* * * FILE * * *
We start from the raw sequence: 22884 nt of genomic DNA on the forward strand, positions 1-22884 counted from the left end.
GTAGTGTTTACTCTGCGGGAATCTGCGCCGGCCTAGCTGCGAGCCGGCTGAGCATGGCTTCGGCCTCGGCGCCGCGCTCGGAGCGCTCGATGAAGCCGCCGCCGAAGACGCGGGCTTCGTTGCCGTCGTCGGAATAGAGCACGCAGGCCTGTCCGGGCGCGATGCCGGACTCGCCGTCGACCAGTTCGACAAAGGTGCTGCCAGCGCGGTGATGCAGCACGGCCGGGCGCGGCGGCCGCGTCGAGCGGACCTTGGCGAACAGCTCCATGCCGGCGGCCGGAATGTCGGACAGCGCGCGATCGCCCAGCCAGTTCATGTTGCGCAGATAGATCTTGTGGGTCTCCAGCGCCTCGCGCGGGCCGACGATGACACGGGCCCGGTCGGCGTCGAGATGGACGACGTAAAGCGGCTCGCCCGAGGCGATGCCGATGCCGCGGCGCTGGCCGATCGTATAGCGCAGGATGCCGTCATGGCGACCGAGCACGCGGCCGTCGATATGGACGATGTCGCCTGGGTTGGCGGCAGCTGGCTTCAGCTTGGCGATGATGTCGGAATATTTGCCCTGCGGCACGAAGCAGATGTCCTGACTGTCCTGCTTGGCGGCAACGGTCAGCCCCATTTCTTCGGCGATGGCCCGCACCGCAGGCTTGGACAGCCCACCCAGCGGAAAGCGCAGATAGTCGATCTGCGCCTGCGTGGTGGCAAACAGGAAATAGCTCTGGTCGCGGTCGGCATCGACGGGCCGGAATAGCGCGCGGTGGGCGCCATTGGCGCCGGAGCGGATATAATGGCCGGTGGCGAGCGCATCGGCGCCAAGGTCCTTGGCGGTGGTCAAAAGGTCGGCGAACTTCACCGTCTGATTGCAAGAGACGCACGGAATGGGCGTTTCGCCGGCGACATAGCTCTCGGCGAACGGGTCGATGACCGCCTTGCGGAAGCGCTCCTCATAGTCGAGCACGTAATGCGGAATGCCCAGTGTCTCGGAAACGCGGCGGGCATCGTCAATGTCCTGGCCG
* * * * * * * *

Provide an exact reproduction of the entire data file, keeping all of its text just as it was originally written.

We start from the raw sequence: 22884 nt of genomic DNA on the forward strand, positions 1-22884 counted from the left end.
GTAGTGTTTACTCTGCGGGAATCTGCGCCGGCCTAGCTGCGAGCCGGCTGAGCATGGCTTCGGCCTCGGCGCCGCGCTCGGAGCGCTCGATGAAGCCGCCGCCGAAGACGCGGGCTTCGTTGCCGTCGTCGGAATAGAGCACGCAGGCCTGTCCGGGCGCGATGCCGGACTCGCCGTCGACCAGTTCGACAAAGGTGCTGCCAGCGCGGTGATGCAGCACGGCCGGGCGCGGCGGCCGCGTCGAGCGGACCTTGGCGAACAGCTCCATGCCGGCGGCCGGAATGTCGGACAGCGCGCGATCGCCCAGCCAGTTCATGTTGCGCAGATAGATCTTGTGGGTCTCCAGCGCCTCGCGCGGGCCGACGATGACACGGGCCCGGTCGGCGTCGAGATGGACGACGTAAAGCGGCTCGCCCGAGGCGATGCCGATGCCGCGGCGCTGGCCGATCGTATAGCGCAGGATGCCGTCATGGCGACCGAGCACGCGGCCGTCGATATGGACGATGTCGCCTGGGTTGGCGGCAGCTGGCTTCAGCTTGGCGATGATGTCGGAATATTTGCCCTGCGGCACGAAGCAGATGTCCTGACTGTCCTGCTTGGCGGCAACGGTCAGCCCCATTTCTTCGGCGATGGCCCGCACCGCAGGCTTGGACAGCCCACCCAGCGGAAAGCGCAGATAGTCGATCTGCGCCTGCGTGGTGGCAAACAGGAAATAGCTCTGGTCGCGGTCGGCATCGACGGGCCGGAATAGCGCGCGGTGGGCGCCATTGGCGCCGGAGCGGATATAATGGCCGGTGGCGAGCGCATCGGCGCCAAGGTCCTTGGCGGTGGTCAAAAGGTCGGCGAACTTCACCGTCTGATTGCAAGAGACGCACGGAATGGGCGTTTCGCCGGCGACATAGCTCTCGGCGAACGGGTCGATGACCGCCTTGCGGAAGCGCTCCTCATAGTCGAGCACGTAATGCGGAATGCCCAGTGTCTCGGAAACGCGGCGGGCATCGTCAATGTCCTGGCCG